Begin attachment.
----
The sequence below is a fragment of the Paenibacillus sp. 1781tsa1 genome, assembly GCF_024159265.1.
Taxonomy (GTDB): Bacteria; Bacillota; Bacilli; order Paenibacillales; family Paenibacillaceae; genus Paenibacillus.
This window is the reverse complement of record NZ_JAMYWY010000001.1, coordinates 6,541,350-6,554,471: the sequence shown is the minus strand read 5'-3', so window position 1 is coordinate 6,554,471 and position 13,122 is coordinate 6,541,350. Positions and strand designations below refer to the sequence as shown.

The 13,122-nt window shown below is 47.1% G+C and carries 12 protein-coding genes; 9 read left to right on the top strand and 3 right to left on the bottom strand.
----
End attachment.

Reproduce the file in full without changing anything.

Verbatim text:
The sequence below is a fragment of the Paenibacillus sp. 1781tsa1 genome, assembly GCF_024159265.1.
Taxonomy (GTDB): Bacteria; Bacillota; Bacilli; order Paenibacillales; family Paenibacillaceae; genus Paenibacillus.
This window is the reverse complement of record NZ_JAMYWY010000001.1, coordinates 6,541,350-6,554,471: the sequence shown is the minus strand read 5'-3', so window position 1 is coordinate 6,554,471 and position 13,122 is coordinate 6,541,350. Positions and strand designations below refer to the sequence as shown.

The 13,122-nt window shown below is 47.1% G+C and carries 12 protein-coding genes; 9 read left to right on the top strand and 3 right to left on the bottom strand.